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IBM Tivoli JVM Monitoring – Best Practices Steve Klopfer Technical Specialist, IBM

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1 IBM Tivoli JVM Monitoring – Best Practices Steve Klopfer Technical Specialist, IBM

2 IBM Tivoli Definitions  Monitoring – Observing performance data in real time to find and correct resource, throughput, or response time problems.  Trending – The analysis of data with the intention of identifying discernable patterns.  Forecasting – The projection of those identified patterns on business growth patterns to understand the impact on business processes.  Capacity planning – The response to forecasts that ensures the integrity of business processes.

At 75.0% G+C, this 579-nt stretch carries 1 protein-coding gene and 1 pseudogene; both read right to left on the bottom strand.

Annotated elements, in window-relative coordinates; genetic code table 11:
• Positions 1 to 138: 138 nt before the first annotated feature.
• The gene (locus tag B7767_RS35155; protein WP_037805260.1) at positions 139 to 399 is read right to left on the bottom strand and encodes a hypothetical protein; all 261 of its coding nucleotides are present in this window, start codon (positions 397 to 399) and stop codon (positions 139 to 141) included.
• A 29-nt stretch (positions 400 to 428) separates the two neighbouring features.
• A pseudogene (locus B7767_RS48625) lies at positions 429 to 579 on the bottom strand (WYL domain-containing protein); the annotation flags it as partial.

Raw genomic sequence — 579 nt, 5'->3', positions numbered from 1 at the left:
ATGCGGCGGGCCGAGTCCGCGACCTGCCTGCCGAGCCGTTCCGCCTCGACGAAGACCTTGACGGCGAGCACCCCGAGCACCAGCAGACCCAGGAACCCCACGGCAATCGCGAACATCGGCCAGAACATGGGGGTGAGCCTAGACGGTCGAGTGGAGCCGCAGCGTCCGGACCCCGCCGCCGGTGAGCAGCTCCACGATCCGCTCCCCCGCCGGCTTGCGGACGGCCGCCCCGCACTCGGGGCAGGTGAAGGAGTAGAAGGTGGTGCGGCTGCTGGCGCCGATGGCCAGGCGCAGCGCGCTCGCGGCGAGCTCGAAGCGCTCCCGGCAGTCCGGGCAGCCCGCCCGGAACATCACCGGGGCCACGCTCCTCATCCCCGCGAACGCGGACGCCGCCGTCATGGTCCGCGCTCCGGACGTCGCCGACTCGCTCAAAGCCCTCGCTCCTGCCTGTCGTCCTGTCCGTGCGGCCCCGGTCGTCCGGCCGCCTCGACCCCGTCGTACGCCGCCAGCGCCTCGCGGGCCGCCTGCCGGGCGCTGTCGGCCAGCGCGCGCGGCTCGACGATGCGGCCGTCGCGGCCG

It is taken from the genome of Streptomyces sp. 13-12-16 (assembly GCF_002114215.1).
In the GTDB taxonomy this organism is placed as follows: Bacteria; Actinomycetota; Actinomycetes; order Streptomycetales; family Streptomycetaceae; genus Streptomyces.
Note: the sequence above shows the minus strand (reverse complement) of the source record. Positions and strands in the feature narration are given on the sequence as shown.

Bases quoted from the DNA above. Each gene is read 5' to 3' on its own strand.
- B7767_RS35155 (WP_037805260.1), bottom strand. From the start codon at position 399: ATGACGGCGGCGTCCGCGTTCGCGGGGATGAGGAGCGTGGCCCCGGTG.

3 IBM Software Group | Tivoli software Capacity/Load model

4 IBM Software Group | Tivoli software Typical WAS/J2EE Application Components CPU (AIX, Solaris, Windows) CPU (AIX, Solaris, Windows) Component interactions Production JVM (AIX, AS400, HP-UX, Linux, Solaris, Unix, Windows, OS/390, z/OS) Production JVM (AIX, AS400, HP-UX, Linux, Solaris, Unix, Windows, OS/390, z/OS) Application Server J2EE Application EJB Servlet EJB CICS Transaction Gateway MQSeries Connector JDBC Driver Thread Pool EJB Pools JDBC Pools Mainframe Back-end systems Database Memory Management J2EE Services File and Network I/O Customer Transactions J2EE components Back-end connectors HTTP Server plugin